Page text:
Monday, May 20, 2013

Senator Duffy Affair: An explosive sentence

Senator Duffy
I have underlined and bolded an explosive sentence in the Andrea Janus article about the CTV report on the agreement dealing with the payment to Senator Duffy of an amount of $90,000 regarding expenses he claimed.

Remember that one sentence as this affair starts unfolding!

Here it is:

Prime Minister Stephen Harper’s former special counsel and legal adviser worked on the legal deal between Nigel Wright and Sen. Mike Duffy’s lawyer that called for Wright to help Duffy pay off $90,000 in invalid expense claims, CTV News has learned.

Sources told CTV’s Ottawa Bureau Chief Robert Fife that back in February, Benjamin Perrin helped draft the letter of understanding that called for Duffy to publicly declare that he would repay the money. In return, sources say, Wright would give a personal cheque to Duffy to cover the $90,000. Sources say the agreement also stipulated that a Senate investigation into expense claims would go easy on Duffy.

The Prime Minister’s Office insists that neither Perrin nor Wright told Harper about the payout to Duffy or about any aspects of the secret arrangement.

The PMO also declined to release the letter of agreement, saying it is now in the hands of Ethics Commissioner Mary Dawson, who is investigating Wright’s $90,000 cheque to Duffy.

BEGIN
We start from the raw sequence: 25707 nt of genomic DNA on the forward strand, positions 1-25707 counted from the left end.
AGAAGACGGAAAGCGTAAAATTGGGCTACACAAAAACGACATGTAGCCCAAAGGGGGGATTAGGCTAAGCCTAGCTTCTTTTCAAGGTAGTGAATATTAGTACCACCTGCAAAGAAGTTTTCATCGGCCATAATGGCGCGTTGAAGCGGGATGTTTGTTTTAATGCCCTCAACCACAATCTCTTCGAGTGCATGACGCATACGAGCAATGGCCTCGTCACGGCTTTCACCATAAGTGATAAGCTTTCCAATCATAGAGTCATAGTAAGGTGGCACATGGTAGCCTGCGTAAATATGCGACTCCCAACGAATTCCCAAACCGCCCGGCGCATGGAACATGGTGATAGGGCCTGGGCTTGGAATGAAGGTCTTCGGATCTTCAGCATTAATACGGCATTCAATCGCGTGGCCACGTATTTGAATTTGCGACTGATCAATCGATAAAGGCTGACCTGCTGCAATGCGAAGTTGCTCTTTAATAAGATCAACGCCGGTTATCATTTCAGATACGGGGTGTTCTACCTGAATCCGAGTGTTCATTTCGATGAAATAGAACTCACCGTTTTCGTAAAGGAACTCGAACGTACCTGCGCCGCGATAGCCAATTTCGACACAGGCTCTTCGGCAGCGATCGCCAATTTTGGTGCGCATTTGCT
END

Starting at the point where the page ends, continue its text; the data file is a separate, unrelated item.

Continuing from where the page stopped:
Dawson’s investigation could take a year or more.
This thing is getting mighty interesting.


  1. Now, Cat, the web widens. Here we have two lawyers, personal aides to the prime minister, Wright, Harper's chief of staff, has two law degrees, one from Harvard. Benjamin Perrin, Harper's special counsel and personal legal advisor, is an associate prof at the UBC law faculty.

    Lawyer Wright, in a "spur of the moment" decision, overlooks the Rules of the Senate, the Parliament of Canada Act and the Criminal Code, and decides to slide a $90,000 personal cheque off to Duffy.

    Lawyer Wright then engages lawyer Perrin, the prime minister's special counsel and personal legal advisor and seconded law professor, to draft the letter of understanding,. Perrin then likewise overlooks the Rules of the Senate, the Parliament of Canada Act and the Criminal Code.

    And, of course, even though Wright and Perrin are intimate associates of the prime minister and Perrin even the PM's personal legal advisor, neither of them breathe a word of this to the boss.

    What happens to highly-educated lawyers who facilitate this sort of arrangement, Glenn? And how, given his lawyer-client relationship with the prime minister, could Perrin agree to become involved ostensibly behind his most-important client ever's back?

  2. Vanisi, you assume that Wright and Perrin are overlooking the Senate rules, Criminal Code and Parliament of Canada Act. What provisions of each of those do you think might have applied to the actions of these two men?

  3. Coyne has them neatly summarized here:

    s. 17(1) Senate Conflict of Interest Code

    s. 16(1) Parliament of Canada Act

    s. 121(1) Criminal Code

  4. Thanks! That's a long list of potential problems for the actors in this mini-drama. This thing has legs.


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